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Guided imagery

  • Guided imagery is a process of relaxed-focused concentration. Guided imagery promotes relaxation. By focusing on memories, dreams or fantasies a person can refocus attention away from a stressful situation to a new image. Guided imagery can help people feel good about the way they go through an experience. It can make uncomfortable symptoms less uncomfortable.

    What is involved?

    The clinician has the patient choose an important or meaningful image or idea. During this imaginary journey, usually about 10 to 20 minutes, many senses may be involved. The patient may be guided to see, hear, taste, smell, touch or move while thinking about an imagined activity. At the end of the session the clinician will gently help the patient bring attention back to the room and discuss the patient's experience.

    What has been proven?

    Although it is difficult to find definite scientific research, we know that guided imagery works best when all five senses are used. Guided imagery may help a person relax, feel less frightened or anxious. Guided Imagery may cause changes in heart rate, blood pressure and breathing rate. Using imagery has been shown to support disease remission and increase immune response.

    What does this therapy cost?

    It is not usually billed as a separate charge, but as part of another treatment session. Guided imagery can be used during other forms of therapy, such as chemotherapy, psychotherapy, or relaxation. Ask your nurse or social worker if they are trained in guided imagery.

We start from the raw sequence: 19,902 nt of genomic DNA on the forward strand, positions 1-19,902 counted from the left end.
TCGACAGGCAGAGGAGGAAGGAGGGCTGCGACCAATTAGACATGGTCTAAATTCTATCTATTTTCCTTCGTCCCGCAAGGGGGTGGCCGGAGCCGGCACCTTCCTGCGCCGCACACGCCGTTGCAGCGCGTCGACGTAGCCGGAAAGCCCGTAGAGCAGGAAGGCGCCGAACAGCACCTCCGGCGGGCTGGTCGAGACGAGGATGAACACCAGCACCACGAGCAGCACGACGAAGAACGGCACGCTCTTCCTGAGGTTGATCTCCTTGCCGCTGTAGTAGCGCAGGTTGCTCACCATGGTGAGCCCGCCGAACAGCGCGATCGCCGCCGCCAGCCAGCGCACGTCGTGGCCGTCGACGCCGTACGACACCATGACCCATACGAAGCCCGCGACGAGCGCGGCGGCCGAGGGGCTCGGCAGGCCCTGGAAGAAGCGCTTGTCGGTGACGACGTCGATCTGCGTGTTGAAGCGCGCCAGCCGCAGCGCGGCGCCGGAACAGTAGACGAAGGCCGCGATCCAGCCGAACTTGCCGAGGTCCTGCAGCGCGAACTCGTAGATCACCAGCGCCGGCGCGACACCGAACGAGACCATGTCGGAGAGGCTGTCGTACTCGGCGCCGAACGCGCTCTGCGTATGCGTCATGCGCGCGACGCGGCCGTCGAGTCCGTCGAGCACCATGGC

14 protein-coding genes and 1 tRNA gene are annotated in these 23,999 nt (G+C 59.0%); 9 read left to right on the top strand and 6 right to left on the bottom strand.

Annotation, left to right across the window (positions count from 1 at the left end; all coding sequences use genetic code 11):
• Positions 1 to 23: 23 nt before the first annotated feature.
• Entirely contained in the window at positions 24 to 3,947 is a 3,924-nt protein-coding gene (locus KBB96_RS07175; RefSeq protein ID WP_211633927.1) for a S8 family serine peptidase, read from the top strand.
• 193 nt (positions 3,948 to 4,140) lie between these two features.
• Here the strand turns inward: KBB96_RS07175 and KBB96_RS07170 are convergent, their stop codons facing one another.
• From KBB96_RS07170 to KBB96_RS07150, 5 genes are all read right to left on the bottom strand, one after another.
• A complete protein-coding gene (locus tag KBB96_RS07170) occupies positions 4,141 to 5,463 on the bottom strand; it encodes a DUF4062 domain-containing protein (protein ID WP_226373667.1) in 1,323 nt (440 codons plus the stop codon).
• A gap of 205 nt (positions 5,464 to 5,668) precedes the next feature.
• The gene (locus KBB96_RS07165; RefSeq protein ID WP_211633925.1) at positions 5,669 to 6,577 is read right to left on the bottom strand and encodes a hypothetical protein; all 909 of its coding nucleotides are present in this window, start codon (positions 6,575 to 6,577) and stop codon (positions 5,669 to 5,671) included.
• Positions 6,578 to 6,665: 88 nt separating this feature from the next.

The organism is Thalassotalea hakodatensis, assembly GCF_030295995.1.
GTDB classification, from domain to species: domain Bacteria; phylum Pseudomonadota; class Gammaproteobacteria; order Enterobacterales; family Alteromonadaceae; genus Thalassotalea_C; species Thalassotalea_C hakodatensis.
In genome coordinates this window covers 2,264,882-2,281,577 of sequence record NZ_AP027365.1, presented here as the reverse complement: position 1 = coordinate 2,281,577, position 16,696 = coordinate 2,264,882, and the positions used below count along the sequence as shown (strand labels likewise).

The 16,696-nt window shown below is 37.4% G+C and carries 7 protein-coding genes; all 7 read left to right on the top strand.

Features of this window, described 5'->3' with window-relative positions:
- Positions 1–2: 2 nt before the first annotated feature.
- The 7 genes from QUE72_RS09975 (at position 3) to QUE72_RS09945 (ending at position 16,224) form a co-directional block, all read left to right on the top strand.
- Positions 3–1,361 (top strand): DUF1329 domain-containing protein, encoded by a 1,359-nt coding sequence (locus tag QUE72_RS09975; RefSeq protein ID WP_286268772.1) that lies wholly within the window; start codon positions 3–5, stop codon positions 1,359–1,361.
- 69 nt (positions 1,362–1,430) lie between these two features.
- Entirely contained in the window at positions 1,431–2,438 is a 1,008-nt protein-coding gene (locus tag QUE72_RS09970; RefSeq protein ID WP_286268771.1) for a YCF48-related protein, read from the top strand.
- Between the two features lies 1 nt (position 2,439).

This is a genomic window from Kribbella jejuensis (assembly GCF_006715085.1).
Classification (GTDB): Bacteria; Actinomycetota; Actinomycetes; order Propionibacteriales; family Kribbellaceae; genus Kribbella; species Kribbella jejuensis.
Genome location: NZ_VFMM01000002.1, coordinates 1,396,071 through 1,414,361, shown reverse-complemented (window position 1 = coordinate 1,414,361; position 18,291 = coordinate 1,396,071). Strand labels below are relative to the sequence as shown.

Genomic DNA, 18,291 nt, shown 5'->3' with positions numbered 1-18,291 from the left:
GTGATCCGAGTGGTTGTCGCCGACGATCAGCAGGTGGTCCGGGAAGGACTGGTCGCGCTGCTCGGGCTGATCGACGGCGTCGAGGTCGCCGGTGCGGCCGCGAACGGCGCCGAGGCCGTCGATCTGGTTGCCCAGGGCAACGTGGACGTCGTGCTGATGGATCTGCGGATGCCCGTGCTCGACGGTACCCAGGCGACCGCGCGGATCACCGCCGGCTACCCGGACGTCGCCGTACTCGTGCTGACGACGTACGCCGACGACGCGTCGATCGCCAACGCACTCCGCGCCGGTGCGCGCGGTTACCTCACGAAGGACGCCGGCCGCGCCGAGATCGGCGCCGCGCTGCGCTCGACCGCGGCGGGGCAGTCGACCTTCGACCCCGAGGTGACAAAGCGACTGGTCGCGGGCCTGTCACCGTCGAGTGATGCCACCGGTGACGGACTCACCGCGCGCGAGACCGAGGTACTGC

How to get started on your own

    1. Find a quiet room where you can get into a comfortable position to relax. Close your eyes.
    2. Do not fold your arms or cross your legs, as you may decrease circulation and cause numbness and tingling.
    3. Breathe in deeply. Try to use abdominal muscles to expand abdomen and fill your lungs. Exhale slowly as though you are whistling. Breathe deeply and exhale slowly three times. This will help you relax.
    4. Picture in your mind something that is peaceful to you or a place that you have enjoyed visiting. This pleasant image should symbolize how you picture relief. For example, think of pain as a large boulder on a part of your body weighing you down and causing you pain. Picture large helium-filled balloons attached to the boulder carrying it away from you, and releasing the pain. If you think of the pain as a thunderstorm with lightning and thunder, that rains on your body, imagine how the pain medicine is like a gentle breeze that blows the rain and thunderclouds away. Instead of rain and thunder, you have sunshine and warmth. The air smells clean and fresh, the rain has watered all the beautiful flowers and the grass is green and lush. There are swans and ducks on a pond. Only a ripple, caused by the ducks’ gentle paddling, disturbs the water’s peaceful state.
    5. Use imagery at least 20 minutes a day. It is best to try imagery before your pain becomes severe, or while you are waiting for your pain medicine to work.
    6. Record the use of relaxation and imagery and how it works in a Pain Management Log.
    7. Imagery does not replace your pain medicine. It works with your pain medicine to help you get better pain relief.

    Special considerations

    Guided imagery is not suggested for patients who are emotionally unstable.

    For further information and services offered through the Zakim Center for Integrative Therapies, please call 617-632-5570.

    By making this information available, neither the Patient Family Education Council not Dana-Farber Institute makes any recommendations, promises, or guarantees the effectiveness of this complementary therapy. For any serious condition please contact your doctor before trying any new therapy. If you do decide to try this modality of therapy, please inform your doctor or nurse so all practitioners can work together to help you in the healing process. 

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